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The Pamphlet Collection of Sir Robert Stout: Volume 49

Common Schools Began on a Religious Basis

Common Schools Began on a Religious Basis.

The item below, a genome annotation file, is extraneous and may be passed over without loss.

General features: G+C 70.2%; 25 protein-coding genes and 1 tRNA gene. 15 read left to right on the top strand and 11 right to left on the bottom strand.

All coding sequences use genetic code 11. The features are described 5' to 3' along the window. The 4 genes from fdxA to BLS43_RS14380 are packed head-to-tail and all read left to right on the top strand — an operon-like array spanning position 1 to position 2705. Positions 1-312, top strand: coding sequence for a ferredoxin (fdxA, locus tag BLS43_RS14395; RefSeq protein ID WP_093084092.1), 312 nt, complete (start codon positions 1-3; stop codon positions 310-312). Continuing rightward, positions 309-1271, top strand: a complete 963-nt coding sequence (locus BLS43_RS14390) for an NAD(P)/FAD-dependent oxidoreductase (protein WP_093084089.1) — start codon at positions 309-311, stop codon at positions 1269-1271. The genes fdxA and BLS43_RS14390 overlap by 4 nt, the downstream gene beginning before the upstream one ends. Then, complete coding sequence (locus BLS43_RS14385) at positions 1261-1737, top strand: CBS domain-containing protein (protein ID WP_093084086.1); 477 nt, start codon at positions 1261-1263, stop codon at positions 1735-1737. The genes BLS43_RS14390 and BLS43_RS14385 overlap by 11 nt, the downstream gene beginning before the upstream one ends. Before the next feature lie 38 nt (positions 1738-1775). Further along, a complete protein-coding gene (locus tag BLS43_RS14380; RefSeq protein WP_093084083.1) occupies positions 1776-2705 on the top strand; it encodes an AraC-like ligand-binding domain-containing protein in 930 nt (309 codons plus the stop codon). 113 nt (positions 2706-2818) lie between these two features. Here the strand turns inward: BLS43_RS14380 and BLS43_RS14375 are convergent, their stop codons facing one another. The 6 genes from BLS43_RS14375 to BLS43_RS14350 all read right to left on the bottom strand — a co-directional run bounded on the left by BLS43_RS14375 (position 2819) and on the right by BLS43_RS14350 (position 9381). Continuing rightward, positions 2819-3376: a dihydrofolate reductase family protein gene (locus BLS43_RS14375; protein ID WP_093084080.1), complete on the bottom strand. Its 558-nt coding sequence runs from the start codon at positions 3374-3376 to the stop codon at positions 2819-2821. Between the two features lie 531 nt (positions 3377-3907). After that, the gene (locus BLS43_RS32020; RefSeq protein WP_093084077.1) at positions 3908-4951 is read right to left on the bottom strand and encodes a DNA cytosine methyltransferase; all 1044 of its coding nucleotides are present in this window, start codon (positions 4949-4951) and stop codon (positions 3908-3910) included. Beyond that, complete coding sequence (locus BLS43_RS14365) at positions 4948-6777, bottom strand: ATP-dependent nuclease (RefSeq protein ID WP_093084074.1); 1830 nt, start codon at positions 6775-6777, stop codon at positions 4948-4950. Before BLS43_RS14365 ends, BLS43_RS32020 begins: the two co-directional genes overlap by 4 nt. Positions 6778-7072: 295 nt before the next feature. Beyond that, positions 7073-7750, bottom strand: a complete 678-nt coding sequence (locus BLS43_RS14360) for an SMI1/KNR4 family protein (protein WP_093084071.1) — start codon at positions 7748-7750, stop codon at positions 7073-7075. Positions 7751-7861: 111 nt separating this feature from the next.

In the gradual establishment of State schools the element of religious instruction always had a place of honor. The Constitutions of your New England States, and in a very remarkable degree those of Massachusetts and Connecticut, recognize God, religion, virtue, and morality. The departure of modern methods has been from the old and sound ways of the founders of the Republic, both as respects the religious element in the education of the young, and the duty of parents to bear the burden of their children's education. The Western States copied the Constitutions of the older States, and, like them, included morality and religion as essential parts of a sound education; but, falling into the prevailing error, learned to exclude God and religious instruction from their schools.